from our native breeds, raised and matured in the most natural way
is a delight to eat. Quality meat is produced by allowing animals to
mature at a natural pace on grass without hurrying the process or
feeding unnecessarily high protein compounds and growth promoters,
combined with high welfare farming practices.
Another important factor in the equation is the care
in the preparation of the meat by the butcher. By careful hanging
and a high level of attention to preparation, the full flavour and
tenderness is allowed to develop. This may mean that the meat is not
the bright red colour seen in most retail outlets but a darker shade
which is a sign of craftsmanship which should be valued, not
Meat from different breeds varies as do the eating
qualities of different varieties of apples or potatoes. Here are
some notes on the breeds we offer from time to time. We've also
prepared a guide to the different cuts
available: click here.
Traditional Aberdeen Angus
Beef from this Scottish breed is renowned but the best beef comes
from the original British type ?now one of our rarest breeds. To be
savoured on the rare occasions it becomes available.
Originally from the Scotch Shorthorn of Aberdeenshire, the Beef
Shorthorn is a hardy breed. The Beef Shorthorn gives excellent
tasting joints of beef, well marbled with fat, to ensure good
Belted Galloway (also Dun and White Galloway)
This breed from south west Scotland has a very distinctive white
belt around the middle of its body and is a very old Scottish breed.
Ideally suited to rugged terrain, the Belted Galloway is equally at
home on quiet riverside meadows producing plenty of well marbled,
excellent quality beef. The Dun and White types are colour
?lt;i>A few days ago I ate a roast which I’d like to believe is the taste
of beef to come. The meat was a rib of a rare British beast, a
Belted Galloway. Cooked alongside it was a pretty splendid piece of
Aberdeen Angus, but there was no contest. The Galloway had a silky
texture and though it was dangerously red and rare, it was as tender
as meat has any right to be, its juices keen and appetising??
Michael Batemen in the Independent on Sunday.
A white breed with black points, the British White produces good
flavoured, marbled beef.
Originally from Ireland, where it thrived on rich or poor pasture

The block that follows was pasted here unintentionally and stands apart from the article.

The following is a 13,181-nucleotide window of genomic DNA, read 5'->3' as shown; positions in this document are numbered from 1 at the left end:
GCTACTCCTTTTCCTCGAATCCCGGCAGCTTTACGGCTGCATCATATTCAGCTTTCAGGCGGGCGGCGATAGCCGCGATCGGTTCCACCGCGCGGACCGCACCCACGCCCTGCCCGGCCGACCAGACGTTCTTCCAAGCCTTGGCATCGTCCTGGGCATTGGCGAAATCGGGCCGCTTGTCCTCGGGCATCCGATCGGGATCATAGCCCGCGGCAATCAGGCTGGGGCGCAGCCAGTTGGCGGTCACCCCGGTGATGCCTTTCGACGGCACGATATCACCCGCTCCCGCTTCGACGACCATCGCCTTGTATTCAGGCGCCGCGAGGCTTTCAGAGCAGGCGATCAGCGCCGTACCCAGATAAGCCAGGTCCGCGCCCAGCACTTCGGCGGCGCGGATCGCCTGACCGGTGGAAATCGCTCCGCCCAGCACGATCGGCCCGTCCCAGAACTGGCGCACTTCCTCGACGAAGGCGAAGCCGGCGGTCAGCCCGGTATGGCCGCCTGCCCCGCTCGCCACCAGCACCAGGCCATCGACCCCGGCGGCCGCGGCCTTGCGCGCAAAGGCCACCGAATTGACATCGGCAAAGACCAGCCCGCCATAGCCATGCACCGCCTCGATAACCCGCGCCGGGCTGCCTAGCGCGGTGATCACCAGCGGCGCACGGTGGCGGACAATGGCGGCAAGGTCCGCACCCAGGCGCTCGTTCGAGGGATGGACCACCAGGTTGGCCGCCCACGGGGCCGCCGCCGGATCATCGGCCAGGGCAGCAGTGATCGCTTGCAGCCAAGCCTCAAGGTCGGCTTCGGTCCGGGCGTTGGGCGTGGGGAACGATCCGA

alike, the Dexter, the smallest breed of cattle in Europe, is now
kept in small numbers throughout the British Isles and produces
sweet tasting, succulent and, well marbled, beef.
Of Dexter beef: ?lt;i>It was quite simply the best
beef I have ever tasted? Aaron Patterson, Head Chef, Hambleton
From Gloucestershire where most of the population still resides,
Gloucester beef is full-flavoured and fine-grained for a delicious
A hornless breed from Northern Ireland it came close to extinction
at one point but is now recovering well on the back of its high
A small, horned, black breed originally from Ireland, the Kerry
produces sweet, well-flavoured beef in small joints.
Traditional Lincoln Red
Coloured deep-red, the Lincoln was developed to suit the local
environment and farming systems. Good quality, well-marbled,
succulent beef from animals of pure British descent.
This most distinctive breed was brought to perfection by Bakewell.
Its beef has been proclaimed by chefs and food writers and you will
soon appreciate their enthusiasm for this delicious meat.
Of Longhorn beef: ?lt;i>Oh wow! What a brilliant
flavour. Gorgeous. It tastes almost American, as if it’s from a good
quality American steakhouse??Sue Lawrence, The Sunday Times
A native of East Anglia, the Red Poll produces good quality meat
which is succulent with good flavour. This early maturing hornless
breed is suited to production in most parts of the country.
A tough and hardy crofter’s beast, the Shetland provides well
flavoured, quality beef in small joints.
As the name suggests, this breed originated in Herefordshire and has
influenced beef production throughout the world. The term
‘Traditional?indicates that it is bred from purely British genes
with no foreign influence. Famed for its adaptability to rich and
poor pastures alike, the quality of this richly marbled beef is
White Park cattle are notably the oldest British breed of cattle
being recorded in Celtic history. Producing a very lean but well
marbled beef joint, the White Park is renowned for being the
original “Sir Loin?having been knighted by King James I of England,
King James VI of Scotland. Enjoy the unique superb flavour and
succulence of this gamey beef.
Watch out too for other products from these breeds
such as quality home-made burgers and sausages, salt beef, oxtail